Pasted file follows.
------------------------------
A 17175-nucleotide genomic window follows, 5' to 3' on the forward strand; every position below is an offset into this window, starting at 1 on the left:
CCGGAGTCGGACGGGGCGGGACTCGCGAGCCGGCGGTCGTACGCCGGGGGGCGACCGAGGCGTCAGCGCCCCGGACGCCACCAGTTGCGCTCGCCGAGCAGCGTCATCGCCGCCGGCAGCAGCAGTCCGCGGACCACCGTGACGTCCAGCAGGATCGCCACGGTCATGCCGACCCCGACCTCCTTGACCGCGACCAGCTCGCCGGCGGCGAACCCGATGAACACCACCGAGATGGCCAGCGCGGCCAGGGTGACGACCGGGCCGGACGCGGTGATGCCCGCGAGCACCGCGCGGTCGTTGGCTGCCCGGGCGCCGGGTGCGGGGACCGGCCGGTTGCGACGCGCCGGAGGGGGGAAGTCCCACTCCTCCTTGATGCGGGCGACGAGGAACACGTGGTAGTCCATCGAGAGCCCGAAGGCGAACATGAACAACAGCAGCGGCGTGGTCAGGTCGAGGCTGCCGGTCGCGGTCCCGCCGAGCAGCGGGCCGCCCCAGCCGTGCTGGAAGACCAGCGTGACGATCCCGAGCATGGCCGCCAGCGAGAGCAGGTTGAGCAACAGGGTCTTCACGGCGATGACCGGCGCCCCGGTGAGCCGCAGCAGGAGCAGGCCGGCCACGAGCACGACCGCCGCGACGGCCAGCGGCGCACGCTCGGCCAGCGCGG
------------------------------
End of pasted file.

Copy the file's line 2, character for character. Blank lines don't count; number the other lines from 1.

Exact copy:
CCGGAGTCGGACGGGGCGGGACTCGCGAGCCGGCGGTCGTACGCCGGGGGGCGACCGAGGCGTCAGCGCCCCGGACGCCACCAGTTGCGCTCGCCGAGCAGCGTCATCGCCGCCGGCAGCAGCAGTCCGCGGACCACCGTGACGTCCAGCAGGATCGCCACGGTCATGCCGACCCCGACCTCCTTGACCGCGACCAGCTCGCCGGCGGCGAACCCGATGAACACCACCGAGATGGCCAGCGCGGCCAGGGTGACGACCGGGCCGGACGCGGTGATGCCCGCGAGCACCGCGCGGTCGTTGGCTGCCCGGGCGCCGGGTGCGGGGACCGGCCGGTTGCGACGCGCCGGAGGGGGGAAGTCCCACTCCTCCTTGATGCGGGCGACGAGGAACACGTGGTAGTCCATCGAGAGCCCGAAGGCGAACATGAACAACAGCAGCGGCGTGGTCAGGTCGAGGCTGCCGGTCGCGGTCCCGCCGAGCAGCGGGCCGCCCCAGCCGTGCTGGAAGACCAGCGTGACGATCCCGAGCATGGCCGCCAGCGAGAGCAGGTTGAGCAACAGGGTCTTCACGGCGATGACCGGCGCCCCGGTGAGCCGCAGCAGGAGCAGGCCGGCCACGAGCACGACCGCCGCGACGGCCAGCGGCGCACGCTCGGCCAGCGCGG